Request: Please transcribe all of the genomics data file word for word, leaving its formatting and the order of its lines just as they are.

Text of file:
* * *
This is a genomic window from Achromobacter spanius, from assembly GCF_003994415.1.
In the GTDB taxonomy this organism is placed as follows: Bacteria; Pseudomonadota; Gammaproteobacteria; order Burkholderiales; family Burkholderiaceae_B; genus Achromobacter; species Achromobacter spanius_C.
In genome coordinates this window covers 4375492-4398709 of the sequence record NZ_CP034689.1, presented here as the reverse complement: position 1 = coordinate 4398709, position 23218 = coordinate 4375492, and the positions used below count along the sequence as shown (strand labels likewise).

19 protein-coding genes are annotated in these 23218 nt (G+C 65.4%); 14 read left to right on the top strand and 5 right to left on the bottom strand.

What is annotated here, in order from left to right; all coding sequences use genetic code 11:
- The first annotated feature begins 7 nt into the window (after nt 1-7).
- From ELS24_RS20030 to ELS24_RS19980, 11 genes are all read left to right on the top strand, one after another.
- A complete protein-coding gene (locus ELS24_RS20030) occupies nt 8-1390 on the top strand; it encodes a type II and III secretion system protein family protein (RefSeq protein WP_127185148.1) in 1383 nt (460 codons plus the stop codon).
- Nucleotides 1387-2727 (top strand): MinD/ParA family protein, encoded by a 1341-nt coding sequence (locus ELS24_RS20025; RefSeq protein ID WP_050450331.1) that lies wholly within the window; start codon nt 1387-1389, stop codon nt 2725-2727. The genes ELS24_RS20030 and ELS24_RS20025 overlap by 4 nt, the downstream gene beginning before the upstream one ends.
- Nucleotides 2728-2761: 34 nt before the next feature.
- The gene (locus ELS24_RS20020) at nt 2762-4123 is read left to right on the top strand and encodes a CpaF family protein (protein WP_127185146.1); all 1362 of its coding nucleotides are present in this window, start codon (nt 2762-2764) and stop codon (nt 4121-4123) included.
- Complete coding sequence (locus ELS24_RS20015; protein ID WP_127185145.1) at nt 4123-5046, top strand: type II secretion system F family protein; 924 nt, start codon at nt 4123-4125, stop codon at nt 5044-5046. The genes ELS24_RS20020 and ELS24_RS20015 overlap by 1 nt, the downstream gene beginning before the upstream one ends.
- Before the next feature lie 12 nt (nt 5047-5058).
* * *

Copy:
This is a genomic window from Achromobacter spanius, from assembly GCF_003994415.1.
In the GTDB taxonomy this organism is placed as follows: Bacteria; Pseudomonadota; Gammaproteobacteria; order Burkholderiales; family Burkholderiaceae_B; genus Achromobacter; species Achromobacter spanius_C.
In genome coordinates this window covers 4375492-4398709 of the sequence record NZ_CP034689.1, presented here as the reverse complement: position 1 = coordinate 4398709, position 23218 = coordinate 4375492, and the positions used below count along the sequence as shown (strand labels likewise).

19 protein-coding genes are annotated in these 23218 nt (G+C 65.4%); 14 read left to right on the top strand and 5 right to left on the bottom strand.

What is annotated here, in order from left to right; all coding sequences use genetic code 11:
- The first annotated feature begins 7 nt into the window (after nt 1-7).
- From ELS24_RS20030 to ELS24_RS19980, 11 genes are all read left to right on the top strand, one after another.
- A complete protein-coding gene (locus ELS24_RS20030) occupies nt 8-1390 on the top strand; it encodes a type II and III secretion system protein family protein (RefSeq protein WP_127185148.1) in 1383 nt (460 codons plus the stop codon).
- Nucleotides 1387-2727 (top strand): MinD/ParA family protein, encoded by a 1341-nt coding sequence (locus ELS24_RS20025; RefSeq protein ID WP_050450331.1) that lies wholly within the window; start codon nt 1387-1389, stop codon nt 2725-2727. The genes ELS24_RS20030 and ELS24_RS20025 overlap by 4 nt, the downstream gene beginning before the upstream one ends.
- Nucleotides 2728-2761: 34 nt before the next feature.
- The gene (locus ELS24_RS20020) at nt 2762-4123 is read left to right on the top strand and encodes a CpaF family protein (protein WP_127185146.1); all 1362 of its coding nucleotides are present in this window, start codon (nt 2762-2764) and stop codon (nt 4121-4123) included.
- Complete coding sequence (locus ELS24_RS20015; protein ID WP_127185145.1) at nt 4123-5046, top strand: type II secretion system F family protein; 924 nt, start codon at nt 4123-4125, stop codon at nt 5044-5046. The genes ELS24_RS20020 and ELS24_RS20015 overlap by 1 nt, the downstream gene beginning before the upstream one ends.
- Before the next feature lie 12 nt (nt 5047-5058).